The epic of Arthur the King has survived form more than a millennium. From the earliest reference to a warrior in Dark Age bardic lore, through the romantic medieval legend of the ideal chivalric hero, to modern cinema, the figure of Arthur has spoken to manís mind and soul. Endowed with an uncanny flexibility, the legend has survived many interpretations, and has fascinated numerous generations of scholars, artists, and enthusiasts alike. The desire to explore this impulse in its entirety has sparked the genesis of Avalon to Camelot, a quarterly illustrated journal devoted to providing a public forum for the many voices of the legend.

There are many avenues to the study and appreciation of the Arthurian legend. The search for the historical Arthur is an important challenge to modern archaeology and history. The richness of the literary tradition stimulates exploration in the fields of literature, criticism, and philology. The spiritual mysteries of the legend have touched manís need to comprehend the mystical qualities of his own reality. The legend has provided inspiration for visual artists from the illuminators of medieval manuscripts to the creators of contemporary films. Above all, the urge to rewrite the legend for its current audience has been an essential aspect of the vitality of the tradition, establishing an evolution from ancient bardic fragments to popular novels. Each facet must be acknowledged and understood if one is to be concerned with the whole of the Arthurian tradition. Scholarly investigation provides new insight and popular interest promotes creative interpretation. Whatever oneís approach, the power of the legend remains undiminished.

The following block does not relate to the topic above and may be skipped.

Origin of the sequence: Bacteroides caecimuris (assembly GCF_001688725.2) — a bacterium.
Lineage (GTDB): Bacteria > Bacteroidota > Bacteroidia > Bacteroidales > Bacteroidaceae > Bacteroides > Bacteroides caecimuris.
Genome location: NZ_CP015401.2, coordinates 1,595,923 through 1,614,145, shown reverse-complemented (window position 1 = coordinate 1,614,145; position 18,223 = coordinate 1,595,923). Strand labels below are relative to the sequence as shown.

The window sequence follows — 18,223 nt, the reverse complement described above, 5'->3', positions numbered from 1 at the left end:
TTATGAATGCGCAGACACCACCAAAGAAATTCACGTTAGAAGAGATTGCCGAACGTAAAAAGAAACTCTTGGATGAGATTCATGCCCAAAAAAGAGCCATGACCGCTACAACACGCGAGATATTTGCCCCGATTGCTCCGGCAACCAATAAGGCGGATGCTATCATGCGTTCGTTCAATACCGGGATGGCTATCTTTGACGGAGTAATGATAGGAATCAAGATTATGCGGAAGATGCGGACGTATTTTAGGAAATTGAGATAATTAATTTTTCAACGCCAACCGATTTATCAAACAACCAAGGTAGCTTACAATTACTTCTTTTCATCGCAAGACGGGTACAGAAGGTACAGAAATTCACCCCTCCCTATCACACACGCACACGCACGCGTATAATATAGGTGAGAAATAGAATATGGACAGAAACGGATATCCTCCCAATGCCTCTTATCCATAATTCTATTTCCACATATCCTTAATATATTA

Avalon to Camelot will traverse this complex tradition. The evolution of the legend in both history and fiction, from its inception tot he present, will be explored in articles embracing the whole range of Arthurian interests. Our staff and contributors reflect the diverse interests of our audience, and our editorial board has been drawn from the variety of disciplines that make up the core of Arthurian studies. It is the fascination with the legend of Arthur, its vision, its message, its promise of return ≠ that unites us in our purpose. In that way, we seek an active role in the contynuing life of the legendn Surveying the vista from Glastonbury Tor towards Cadbury, the historical and archaeological site which may have been Arthurís citadel, author Geoffrey Ashe once observed:

To start out from Camelot to Avalon - the way, perhaps, of Arthur's passing - is no more than following your eye. To start out from Avalon to Camelot - the way (one presumes) of his return - is an act of faith.

It is the latter road we will follow, and it is in good faith that we invite your participation in Avalon to Camelot.